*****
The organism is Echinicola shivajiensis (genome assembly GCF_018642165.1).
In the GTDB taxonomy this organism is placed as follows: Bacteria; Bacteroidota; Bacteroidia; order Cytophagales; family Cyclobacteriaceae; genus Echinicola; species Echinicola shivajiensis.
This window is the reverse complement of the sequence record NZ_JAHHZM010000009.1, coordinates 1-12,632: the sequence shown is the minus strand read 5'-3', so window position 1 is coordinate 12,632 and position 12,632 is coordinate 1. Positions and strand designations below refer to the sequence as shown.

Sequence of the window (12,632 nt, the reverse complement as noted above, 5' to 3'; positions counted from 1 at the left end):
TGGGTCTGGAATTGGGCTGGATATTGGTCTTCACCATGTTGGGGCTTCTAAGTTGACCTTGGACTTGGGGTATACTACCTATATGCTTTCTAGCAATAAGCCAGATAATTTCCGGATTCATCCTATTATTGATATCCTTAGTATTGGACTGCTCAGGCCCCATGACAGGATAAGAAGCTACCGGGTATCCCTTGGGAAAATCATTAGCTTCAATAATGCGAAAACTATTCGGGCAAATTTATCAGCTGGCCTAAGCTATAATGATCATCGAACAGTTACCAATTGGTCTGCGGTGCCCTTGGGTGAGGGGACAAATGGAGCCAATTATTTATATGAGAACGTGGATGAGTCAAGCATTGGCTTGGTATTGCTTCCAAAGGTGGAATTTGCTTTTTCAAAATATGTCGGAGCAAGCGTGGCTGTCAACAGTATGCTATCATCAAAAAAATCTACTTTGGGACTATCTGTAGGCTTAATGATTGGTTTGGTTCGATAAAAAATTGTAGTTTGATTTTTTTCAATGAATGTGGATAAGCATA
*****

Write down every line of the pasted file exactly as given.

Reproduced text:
The organism is Echinicola shivajiensis (genome assembly GCF_018642165.1).
In the GTDB taxonomy this organism is placed as follows: Bacteria; Bacteroidota; Bacteroidia; order Cytophagales; family Cyclobacteriaceae; genus Echinicola; species Echinicola shivajiensis.
This window is the reverse complement of the sequence record NZ_JAHHZM010000009.1, coordinates 1-12,632: the sequence shown is the minus strand read 5'-3', so window position 1 is coordinate 12,632 and position 12,632 is coordinate 1. Positions and strand designations below refer to the sequence as shown.

Sequence of the window (12,632 nt, the reverse complement as noted above, 5' to 3'; positions counted from 1 at the left end):
TGGGTCTGGAATTGGGCTGGATATTGGTCTTCACCATGTTGGGGCTTCTAAGTTGACCTTGGACTTGGGGTATACTACCTATATGCTTTCTAGCAATAAGCCAGATAATTTCCGGATTCATCCTATTATTGATATCCTTAGTATTGGACTGCTCAGGCCCCATGACAGGATAAGAAGCTACCGGGTATCCCTTGGGAAAATCATTAGCTTCAATAATGCGAAAACTATTCGGGCAAATTTATCAGCTGGCCTAAGCTATAATGATCATCGAACAGTTACCAATTGGTCTGCGGTGCCCTTGGGTGAGGGGACAAATGGAGCCAATTATTTATATGAGAACGTGGATGAGTCAAGCATTGGCTTGGTATTGCTTCCAAAGGTGGAATTTGCTTTTTCAAAATATGTCGGAGCAAGCGTGGCTGTCAACAGTATGCTATCATCAAAAAAATCTACTTTGGGACTATCTGTAGGCTTAATGATTGGTTTGGTTCGATAAAAAATTGTAGTTTGATTTTTTTCAATGAATGTGGATAAGCATA